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Federal Reserve of New York Researcher Ernst Schaumburg Considers HFT Vital For Efficient FX Order Flow
As the somewhat draconian steps being taken by the European Commission toward high frequency trading (HFT) continue to take shape, the viewpoint of senior officials across the pond denote a contrasting perspective.
The New York Federal Reserve has released a report which states that the research which it conducted, indicating that that HFT and the ongoing predilection among industry participants for algorithmic trading makes the electronic trading environment more efficient, and creates a fairer market for all concerned, especially in liquid markets such as FX.
The report, published by Ernst Schaumburg, a research officer at the Federal Reserve Bank of New York’s Research and Statistics Group had concluded that the practice within financial markets exercised by users of algorithmic trading strategies and HFT serves to enhance the efficiency, rather than creates toxic order flow.
Mr. Schaumburg’s research asserts that “The FX spot market is an over-the-counter market and differs importantly from other liquid markets like equities or futures, which are exchange traded and therefore feature a centralized counterparty.”
It is the view of the Federal Reserve of New York’s research department that FX spot trades, in contrast to transactions among other asset classes, are bilateral transactions that rely on credit arrangements between the two parties involved, which means that each participant only sees, and can act on, quotes posted by counterparties with whom a bilateral credit arrangement is in place.
Accordingly, there is no concept of a universal best bid and offer price, as is the case with U.S. equity markets.
A report issued by the Bank For International Settlements (BIS) on high-frequency trading in FX from 2011 estimates the share of FX global spot activity that was automated to be roughly 25 percent (compared with common estimates of up to 70 percent in equities) according to Mr. Schaumburger’s report.
Other sources estimate higher shares, particularly for FX spot trading in the major currencies. While much of the attention on algorithmic and high-frequency trading after the flash crash has focused on liquidity issues, another important aspect is the role of this type of trading in the rapid impounding of new information in market prices.
Mr. Schaumburg continues to bolster this case by ascertaining that “in the FX spot market, the impediments to enforcing no arbitrage are greater than they are for exchange-traded products since the would-be arbitrageur would need to have a credit arrangement in place (possibly indirectly through a dealer) with all three market participants that posted relevant quotes.”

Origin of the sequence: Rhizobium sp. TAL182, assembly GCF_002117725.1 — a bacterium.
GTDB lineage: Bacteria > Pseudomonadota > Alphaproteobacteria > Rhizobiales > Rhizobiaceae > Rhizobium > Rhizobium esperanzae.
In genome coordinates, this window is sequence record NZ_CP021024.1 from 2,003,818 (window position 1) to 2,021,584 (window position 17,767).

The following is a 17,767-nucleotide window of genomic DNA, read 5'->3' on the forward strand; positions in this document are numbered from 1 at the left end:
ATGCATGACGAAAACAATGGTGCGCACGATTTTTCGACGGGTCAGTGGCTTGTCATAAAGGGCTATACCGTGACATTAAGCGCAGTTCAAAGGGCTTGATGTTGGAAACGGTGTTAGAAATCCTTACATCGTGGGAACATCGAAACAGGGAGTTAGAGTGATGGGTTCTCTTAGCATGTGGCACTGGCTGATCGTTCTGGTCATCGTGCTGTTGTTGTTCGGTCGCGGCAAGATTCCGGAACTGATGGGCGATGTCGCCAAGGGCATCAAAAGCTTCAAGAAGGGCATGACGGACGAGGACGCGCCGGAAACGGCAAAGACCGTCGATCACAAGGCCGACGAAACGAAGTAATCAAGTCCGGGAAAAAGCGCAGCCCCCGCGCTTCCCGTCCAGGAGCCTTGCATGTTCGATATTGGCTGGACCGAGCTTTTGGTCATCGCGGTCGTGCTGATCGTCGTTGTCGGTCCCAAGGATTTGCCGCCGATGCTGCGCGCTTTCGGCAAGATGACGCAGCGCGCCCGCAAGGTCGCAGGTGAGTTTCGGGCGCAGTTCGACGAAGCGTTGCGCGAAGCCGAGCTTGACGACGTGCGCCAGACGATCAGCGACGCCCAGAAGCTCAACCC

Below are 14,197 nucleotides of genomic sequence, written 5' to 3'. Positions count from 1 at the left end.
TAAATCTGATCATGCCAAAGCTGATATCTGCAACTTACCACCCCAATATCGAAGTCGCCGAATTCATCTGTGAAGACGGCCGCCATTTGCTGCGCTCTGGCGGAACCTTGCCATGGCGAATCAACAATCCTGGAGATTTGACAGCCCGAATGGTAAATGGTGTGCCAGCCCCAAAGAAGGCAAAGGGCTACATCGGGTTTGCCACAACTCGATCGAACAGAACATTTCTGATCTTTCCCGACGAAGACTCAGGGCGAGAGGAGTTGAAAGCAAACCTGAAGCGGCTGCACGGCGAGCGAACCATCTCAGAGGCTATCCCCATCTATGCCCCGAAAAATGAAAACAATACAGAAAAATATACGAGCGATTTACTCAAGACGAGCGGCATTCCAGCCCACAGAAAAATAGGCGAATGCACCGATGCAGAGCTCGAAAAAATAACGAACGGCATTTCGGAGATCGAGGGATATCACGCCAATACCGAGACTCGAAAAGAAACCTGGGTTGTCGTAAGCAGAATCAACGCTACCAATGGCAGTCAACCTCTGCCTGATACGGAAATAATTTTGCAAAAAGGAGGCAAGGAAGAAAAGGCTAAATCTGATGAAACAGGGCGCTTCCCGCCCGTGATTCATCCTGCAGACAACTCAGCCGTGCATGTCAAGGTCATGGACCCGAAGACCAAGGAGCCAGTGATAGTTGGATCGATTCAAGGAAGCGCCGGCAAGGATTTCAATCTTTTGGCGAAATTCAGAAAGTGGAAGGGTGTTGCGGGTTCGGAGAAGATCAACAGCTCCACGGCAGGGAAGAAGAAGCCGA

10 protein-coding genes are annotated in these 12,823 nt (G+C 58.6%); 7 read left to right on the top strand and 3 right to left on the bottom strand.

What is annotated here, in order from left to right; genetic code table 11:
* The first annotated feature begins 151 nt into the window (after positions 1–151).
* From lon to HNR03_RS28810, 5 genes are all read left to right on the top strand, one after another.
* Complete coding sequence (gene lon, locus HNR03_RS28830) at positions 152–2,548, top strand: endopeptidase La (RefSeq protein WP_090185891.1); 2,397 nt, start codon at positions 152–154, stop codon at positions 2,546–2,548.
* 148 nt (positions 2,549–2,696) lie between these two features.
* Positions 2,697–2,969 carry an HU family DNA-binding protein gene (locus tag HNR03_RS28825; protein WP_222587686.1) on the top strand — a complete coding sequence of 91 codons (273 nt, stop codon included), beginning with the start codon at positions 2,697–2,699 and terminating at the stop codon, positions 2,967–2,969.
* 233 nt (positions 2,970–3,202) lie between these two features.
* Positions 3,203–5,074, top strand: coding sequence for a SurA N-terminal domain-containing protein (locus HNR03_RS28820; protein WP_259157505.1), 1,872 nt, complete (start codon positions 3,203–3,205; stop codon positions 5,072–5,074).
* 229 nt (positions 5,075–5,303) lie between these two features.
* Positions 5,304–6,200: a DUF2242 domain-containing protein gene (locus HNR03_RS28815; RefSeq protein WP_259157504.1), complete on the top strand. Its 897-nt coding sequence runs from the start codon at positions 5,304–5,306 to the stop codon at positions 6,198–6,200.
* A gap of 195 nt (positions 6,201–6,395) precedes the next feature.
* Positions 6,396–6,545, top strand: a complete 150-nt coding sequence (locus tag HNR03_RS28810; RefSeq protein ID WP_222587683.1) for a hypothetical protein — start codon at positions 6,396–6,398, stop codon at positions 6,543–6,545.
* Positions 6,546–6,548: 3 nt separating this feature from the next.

Whilst North America, home to the lion’s share of the world’s proprietary trading companies and some of the most advanced infrastructure, continues to embrace HFT and algorithmic trading, European efforts to stem order flow generated by such means continue to run counter to American ethos.
“While there’s a broad diversity of players in the FX spot market—including corporations, official institutions, and pension funds—the latest data show that activity is most concentrated among the large FX dealers and other financial institutions,” is Mr. Schaumburg’s synopsis, which is certainly concurrent with figures reported by LeapRate recently relating to the dominant market share held by the largest banking giants globally in terms of FX order flow.
In April last year, LeapRate reported that ICAP subsidiary EBS had embarked on making changes to the means by which it handles incoming orders by eschewing its previous first-in-first-out (FIFO) method in favor of batching the orders and executing them in a random manner in an attempt to conduct what the company viewed as a leveling of the playing field in favor of non-HFT participants.
During this time, ParFX arrived on the market, supported by a number of banks as the new platform from Tradition, aiming to attract some of the order flow which moved away from EBS in what had become something of a technological arms race. European Commission’s Michel Barnier issued a document on January 14 this year, detailing that MiFID II will introduce a series of controls for algorithmic trading activities and HFT, insisting that they must provide liquidity when pursuing a market-making strategy.
Additionally, the European Commission insists that firms which provide direct electronic access to a trading venue will be required to have in place systems and risk controls to prevent trading that may contribute to what the governmental authorities view as a disorderly market or practices that involve market abuse.
Independently to regulatory requirements, EBS had considered imposing a latency floor to its execution, which would implement a mandatory delay before executing a trade, therefore discouraging HFT and users of algorithms from processing trades on its ECN.
With this recent publication by the New York Federal Reserve, along with the Commodity Futures Trading Commission’s verdict last year that the Volcker Rule segment of the Dodd-Frank Act aimed at outlawing proprietary trading should not apply to FX when it was implemented across other areas of the financial sector, it is certainly becoming apparent that the trading desks of North America remain steadfast.